Professional translators sometimes find themselves in a position whereby they want to or need to outsource work to other translators. Below are some tips on how to do this; however, ITI members should also refer to the Code of Professional Conduct.

Outsourcing work

There are two aspects to outsourcing and project managing translation work: your responsibilities to your client and responsibilities to your supplier.

Before accepting or confirming any work, you must settle the following points with both the client and the translator:

  • Service requested
  • Subject area
  • Language pairs
  • Volume of work
  • Requested delivery time
  • Technical requirements and translation tool required
  • Price (allowing your own profit margin)
  • Any other project specifications

Very importantly, start by checking the contract you have with your client to make sure you are allowed to subcontract their projects.

It is also up to you to verify the credentials of the translator(s) to whom you are outsourcing. Personal recommendations are always very useful here, as are the members’ directories of professional translation associations in the country of your target language.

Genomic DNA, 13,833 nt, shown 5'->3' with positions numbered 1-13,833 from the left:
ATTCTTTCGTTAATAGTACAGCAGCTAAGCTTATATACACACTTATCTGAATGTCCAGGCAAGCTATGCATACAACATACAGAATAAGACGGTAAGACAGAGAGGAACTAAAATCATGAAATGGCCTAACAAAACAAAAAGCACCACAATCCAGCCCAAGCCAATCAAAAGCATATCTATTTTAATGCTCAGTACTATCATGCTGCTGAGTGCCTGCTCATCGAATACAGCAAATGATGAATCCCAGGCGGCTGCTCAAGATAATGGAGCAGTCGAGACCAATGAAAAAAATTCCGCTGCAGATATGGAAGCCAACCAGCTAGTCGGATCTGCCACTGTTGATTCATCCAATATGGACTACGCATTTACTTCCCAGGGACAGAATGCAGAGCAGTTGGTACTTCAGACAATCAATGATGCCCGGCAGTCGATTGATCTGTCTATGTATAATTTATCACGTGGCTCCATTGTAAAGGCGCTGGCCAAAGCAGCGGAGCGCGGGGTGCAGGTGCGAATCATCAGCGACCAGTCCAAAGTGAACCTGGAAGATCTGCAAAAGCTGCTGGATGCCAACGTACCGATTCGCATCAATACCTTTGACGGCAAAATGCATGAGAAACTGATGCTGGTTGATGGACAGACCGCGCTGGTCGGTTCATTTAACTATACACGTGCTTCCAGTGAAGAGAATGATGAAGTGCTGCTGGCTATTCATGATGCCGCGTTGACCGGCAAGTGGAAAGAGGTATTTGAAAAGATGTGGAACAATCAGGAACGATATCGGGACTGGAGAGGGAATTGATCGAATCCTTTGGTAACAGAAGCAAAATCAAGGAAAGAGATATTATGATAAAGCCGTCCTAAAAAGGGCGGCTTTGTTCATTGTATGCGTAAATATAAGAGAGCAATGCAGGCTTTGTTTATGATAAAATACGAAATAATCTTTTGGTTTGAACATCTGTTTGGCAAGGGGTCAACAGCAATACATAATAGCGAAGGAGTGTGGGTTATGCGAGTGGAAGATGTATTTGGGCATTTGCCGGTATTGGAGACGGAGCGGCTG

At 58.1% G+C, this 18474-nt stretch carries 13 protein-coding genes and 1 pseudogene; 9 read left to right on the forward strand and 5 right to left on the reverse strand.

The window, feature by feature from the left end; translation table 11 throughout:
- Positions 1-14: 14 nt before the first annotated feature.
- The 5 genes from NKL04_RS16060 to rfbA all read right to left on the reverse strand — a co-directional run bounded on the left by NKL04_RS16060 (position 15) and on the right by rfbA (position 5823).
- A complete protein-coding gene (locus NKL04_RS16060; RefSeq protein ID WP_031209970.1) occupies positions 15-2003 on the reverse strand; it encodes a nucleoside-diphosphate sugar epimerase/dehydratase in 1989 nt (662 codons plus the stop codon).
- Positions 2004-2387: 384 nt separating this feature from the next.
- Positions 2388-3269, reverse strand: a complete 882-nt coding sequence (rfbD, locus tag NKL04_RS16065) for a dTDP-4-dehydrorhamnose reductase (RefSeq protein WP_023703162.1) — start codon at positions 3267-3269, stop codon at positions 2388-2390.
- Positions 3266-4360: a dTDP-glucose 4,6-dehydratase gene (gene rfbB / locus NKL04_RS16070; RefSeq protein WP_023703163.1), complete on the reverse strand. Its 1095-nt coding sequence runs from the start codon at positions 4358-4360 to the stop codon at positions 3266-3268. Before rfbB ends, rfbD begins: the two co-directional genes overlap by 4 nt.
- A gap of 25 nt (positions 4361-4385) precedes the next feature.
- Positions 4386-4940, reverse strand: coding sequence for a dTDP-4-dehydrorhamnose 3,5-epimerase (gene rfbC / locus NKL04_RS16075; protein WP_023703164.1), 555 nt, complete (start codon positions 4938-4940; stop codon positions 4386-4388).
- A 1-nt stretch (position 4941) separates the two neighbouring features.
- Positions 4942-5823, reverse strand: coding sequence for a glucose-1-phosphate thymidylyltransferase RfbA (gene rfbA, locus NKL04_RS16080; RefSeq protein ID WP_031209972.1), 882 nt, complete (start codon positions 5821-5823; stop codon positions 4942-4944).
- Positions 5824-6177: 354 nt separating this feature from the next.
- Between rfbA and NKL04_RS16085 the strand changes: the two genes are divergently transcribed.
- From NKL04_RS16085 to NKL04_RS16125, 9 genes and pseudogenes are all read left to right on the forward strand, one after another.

If you are outsourcing part of a project you are also working on, you will need to make sure the translation you receive matches the quality you yourself would produce and that the style is the same as yours. The least you should do is to check the final product thoroughly before delivery, and ideally you should carry out a full linguistic revision on the work you outsource.

You must store all materials and correspondence related to your projects in a well-organised archive so that they can be easily accessed later, and you must agree in advance whether you and your linguist(s) will include a further editing round on your deliverables, potentially resulting from any client feedback.

Needless to say, you should agree payment terms with your supplier in advance and you must be prepared to pay their invoice as agreed, regardless of when or whether your client pays you.

Project managing a translation

As a project manager, you are responsible for setting up the translation project in a way that provides the translator(s) with the best possible conditions for doing a good job. This includes:

  • getting adequate reference material from the client
  • preparing the material and instructions for the translator
  • ensuring the smooth execution of the project
  • handling any issues that might arise during or after the project
  • analysing the source text to identify and anticipate possible translation problems
  • seeking clarification on such issues as early on in the project as possible
  • ensuring that any requests for additional information from the translator are sent to the client
  • passing on the client’s answers to all the translators/revisers involved in your project
  • keeping the client informed of any issues that could compromise the project, such as delays in delivery or problems with file formats
  • after the project has been completed by the translator(s) and reviser(s), carrying out final checks as to the completeness and file format integrity of your deliverables
  • delivering the project to the client in the requested format
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